Early childhood is a time of profound growth. From listening to conversations, to looking out of car windows, to seeing signs in shops, children are flooded with information that forms the foundation of their knowledge.
Through daily interactions with their natural environments children are unconsciously absorbing information about literacy long before the process begins formally. Providing children with a rich oral environment, full of stimulating vocabulary, sets them up to become effective learners and adults who enjoy language.
While adults play an important role in their development, it is critical to understand that children do actively construct meaning themselves. Very young children are capable of using visual and physical clues to identify that certain markings have certain meanings. For example, young children begin to associate logos with the item they belong to, and as their skills develop further they will begin to realize that signs are made up of letters and words.
Studies have shown that children do not acquire these understandings completely on their own; play and adult guidance play critical roles. Adults should provide children with rich opportunities in which they can engage in challenging but appropriate activities that enhance their development, while simultaneously allowing children to interact in their own way.
“Parents are children’s first teachers”
Parents are children’s first teachers. They have the unique opportunity to create an environment chock-full of opportunities to acquire vocabulary both implicitly and explicitly. Adults can help give children meaning to what they are learning by helping develop their oral comprehension and engaging with them in meaningful conversations. Building these skills can be done in multiple ways, including participating in frequent shared reading experiences, drawing and explaining the meaning of their pictures, and dramatic play.
One of the most powerful strategies for building early literacy skills is shared reading. Shared reading time allows children to associate with print words they may have only previously heard orally. Additionally, there are many informal activities that can be paired with shared reading. Children can be given the opportunity to talk about what they see in the pictures, discuss their favorite character, and even ask for certain parts to be re-read to enhance their understanding. Experiences like these are likely to naturally spark children’s curiosity about letters, phonics, and reading in general.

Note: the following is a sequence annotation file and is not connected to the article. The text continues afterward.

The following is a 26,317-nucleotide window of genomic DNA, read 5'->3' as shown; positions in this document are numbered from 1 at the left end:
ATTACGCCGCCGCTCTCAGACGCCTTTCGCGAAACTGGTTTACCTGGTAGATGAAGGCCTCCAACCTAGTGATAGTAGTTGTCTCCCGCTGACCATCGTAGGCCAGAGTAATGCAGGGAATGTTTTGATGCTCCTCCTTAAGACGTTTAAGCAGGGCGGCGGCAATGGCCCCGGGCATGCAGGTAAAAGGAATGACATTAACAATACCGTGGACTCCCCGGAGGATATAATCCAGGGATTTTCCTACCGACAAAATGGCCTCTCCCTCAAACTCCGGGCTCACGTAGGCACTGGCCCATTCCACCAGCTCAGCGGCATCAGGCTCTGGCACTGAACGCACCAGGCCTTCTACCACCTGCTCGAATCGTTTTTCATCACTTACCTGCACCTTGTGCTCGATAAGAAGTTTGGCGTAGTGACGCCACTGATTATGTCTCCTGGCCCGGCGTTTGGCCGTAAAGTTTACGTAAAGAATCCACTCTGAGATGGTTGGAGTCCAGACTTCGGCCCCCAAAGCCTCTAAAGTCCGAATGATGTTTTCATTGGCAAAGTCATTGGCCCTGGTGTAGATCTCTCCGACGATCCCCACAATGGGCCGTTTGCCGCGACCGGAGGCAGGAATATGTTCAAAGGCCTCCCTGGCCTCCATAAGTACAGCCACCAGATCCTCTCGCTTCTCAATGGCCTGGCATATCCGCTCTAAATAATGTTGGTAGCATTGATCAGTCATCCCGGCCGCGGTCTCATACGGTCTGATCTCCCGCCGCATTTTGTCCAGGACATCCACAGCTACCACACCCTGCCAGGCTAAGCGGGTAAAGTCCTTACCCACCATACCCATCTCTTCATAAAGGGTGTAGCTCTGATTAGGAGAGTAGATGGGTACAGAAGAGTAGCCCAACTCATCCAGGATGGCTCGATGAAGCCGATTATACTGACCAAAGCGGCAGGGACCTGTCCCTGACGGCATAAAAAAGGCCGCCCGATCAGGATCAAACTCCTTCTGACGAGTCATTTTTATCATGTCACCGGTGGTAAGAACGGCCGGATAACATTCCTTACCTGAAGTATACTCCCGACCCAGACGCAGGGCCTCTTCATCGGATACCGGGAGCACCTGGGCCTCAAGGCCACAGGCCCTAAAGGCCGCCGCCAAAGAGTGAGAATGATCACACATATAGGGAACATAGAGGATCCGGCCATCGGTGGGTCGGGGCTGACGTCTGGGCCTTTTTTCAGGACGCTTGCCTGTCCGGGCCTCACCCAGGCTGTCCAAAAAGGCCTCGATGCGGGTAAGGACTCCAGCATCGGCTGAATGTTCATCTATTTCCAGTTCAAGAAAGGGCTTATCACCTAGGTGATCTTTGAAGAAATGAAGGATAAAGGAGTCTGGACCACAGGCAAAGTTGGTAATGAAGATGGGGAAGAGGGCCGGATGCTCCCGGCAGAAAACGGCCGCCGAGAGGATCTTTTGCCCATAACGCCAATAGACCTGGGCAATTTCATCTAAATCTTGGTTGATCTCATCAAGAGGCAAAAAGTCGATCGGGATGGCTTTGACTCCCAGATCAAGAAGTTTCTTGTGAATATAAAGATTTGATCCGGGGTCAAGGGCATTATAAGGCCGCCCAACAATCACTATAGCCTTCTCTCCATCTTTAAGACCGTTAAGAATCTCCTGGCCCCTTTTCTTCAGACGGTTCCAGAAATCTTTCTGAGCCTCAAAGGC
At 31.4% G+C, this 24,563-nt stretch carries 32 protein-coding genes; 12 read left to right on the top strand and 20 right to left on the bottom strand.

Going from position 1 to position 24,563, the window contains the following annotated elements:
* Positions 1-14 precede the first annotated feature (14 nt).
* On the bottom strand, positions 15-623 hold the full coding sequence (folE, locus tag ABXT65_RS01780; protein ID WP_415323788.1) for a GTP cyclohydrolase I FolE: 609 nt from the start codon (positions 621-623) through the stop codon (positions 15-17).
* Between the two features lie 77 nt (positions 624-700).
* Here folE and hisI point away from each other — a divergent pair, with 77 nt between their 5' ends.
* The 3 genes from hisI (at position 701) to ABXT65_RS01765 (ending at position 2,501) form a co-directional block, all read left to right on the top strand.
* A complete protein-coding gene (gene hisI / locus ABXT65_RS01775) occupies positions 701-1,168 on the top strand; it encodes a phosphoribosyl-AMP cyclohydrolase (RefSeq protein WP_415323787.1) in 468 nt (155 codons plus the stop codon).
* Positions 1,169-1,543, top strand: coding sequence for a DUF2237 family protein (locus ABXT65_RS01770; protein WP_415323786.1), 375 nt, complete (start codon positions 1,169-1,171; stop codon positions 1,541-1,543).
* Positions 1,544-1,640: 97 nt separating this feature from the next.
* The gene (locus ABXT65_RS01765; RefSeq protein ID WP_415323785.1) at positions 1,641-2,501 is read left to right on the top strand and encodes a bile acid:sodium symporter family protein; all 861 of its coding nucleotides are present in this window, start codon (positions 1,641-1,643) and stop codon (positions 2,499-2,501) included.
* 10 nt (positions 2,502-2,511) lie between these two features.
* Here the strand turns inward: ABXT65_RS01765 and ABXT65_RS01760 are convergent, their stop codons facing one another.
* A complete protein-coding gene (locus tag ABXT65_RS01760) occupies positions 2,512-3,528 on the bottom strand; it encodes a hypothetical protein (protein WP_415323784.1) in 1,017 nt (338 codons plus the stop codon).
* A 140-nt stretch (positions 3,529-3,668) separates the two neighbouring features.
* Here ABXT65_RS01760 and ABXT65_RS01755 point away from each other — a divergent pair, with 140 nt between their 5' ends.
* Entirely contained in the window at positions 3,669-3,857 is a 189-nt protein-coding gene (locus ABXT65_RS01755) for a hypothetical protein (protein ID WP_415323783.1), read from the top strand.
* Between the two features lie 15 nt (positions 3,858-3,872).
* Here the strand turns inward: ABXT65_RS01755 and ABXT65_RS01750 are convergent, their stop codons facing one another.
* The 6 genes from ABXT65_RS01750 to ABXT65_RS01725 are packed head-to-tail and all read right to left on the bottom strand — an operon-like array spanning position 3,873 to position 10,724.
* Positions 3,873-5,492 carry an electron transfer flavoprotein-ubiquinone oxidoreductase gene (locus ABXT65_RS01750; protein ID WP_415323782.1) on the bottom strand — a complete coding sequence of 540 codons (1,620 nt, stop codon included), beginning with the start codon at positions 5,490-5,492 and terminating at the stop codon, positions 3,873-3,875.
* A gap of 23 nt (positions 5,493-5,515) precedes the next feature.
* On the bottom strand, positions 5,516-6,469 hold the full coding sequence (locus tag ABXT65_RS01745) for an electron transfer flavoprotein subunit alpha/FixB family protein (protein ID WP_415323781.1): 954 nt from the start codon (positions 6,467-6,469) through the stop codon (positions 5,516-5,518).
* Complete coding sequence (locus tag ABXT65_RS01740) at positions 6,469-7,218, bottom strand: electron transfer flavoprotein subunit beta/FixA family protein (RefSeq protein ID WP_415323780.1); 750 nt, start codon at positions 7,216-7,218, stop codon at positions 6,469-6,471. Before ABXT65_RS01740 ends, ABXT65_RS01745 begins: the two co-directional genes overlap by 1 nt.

It is not only important what kids are learning, but how they are learning it. In their early years, children form opinions on learning which will follow them throughout their lives. It is critical that children see education as fun. Rich vocabulary should be a part of everyday life and everyday conversation. In the same way, when interactions with print are enjoyable children develop a greater love for literacy which can translate into later academic success.
Professor Susan Neuman is a specialist in early literacy development. Her research and teaching interests include early childhood policy, curriculum, and early reading instruction for children who live in poverty. She was the U.S. Assistant Secretary for Elementary and Secondary Education and has written more than 100 articles, and authored and edited eleven books.
Hailey Breitenfeld holds a Master’s degree in International Education from New York University. Hailey’s passion for working with young children, their teachers, families, and communities has taken her to Ethiopia, Kenya, China, California and New York. Currently, she is proud to be part of a team that is providing low-income children access to quality education in the greater New York City area.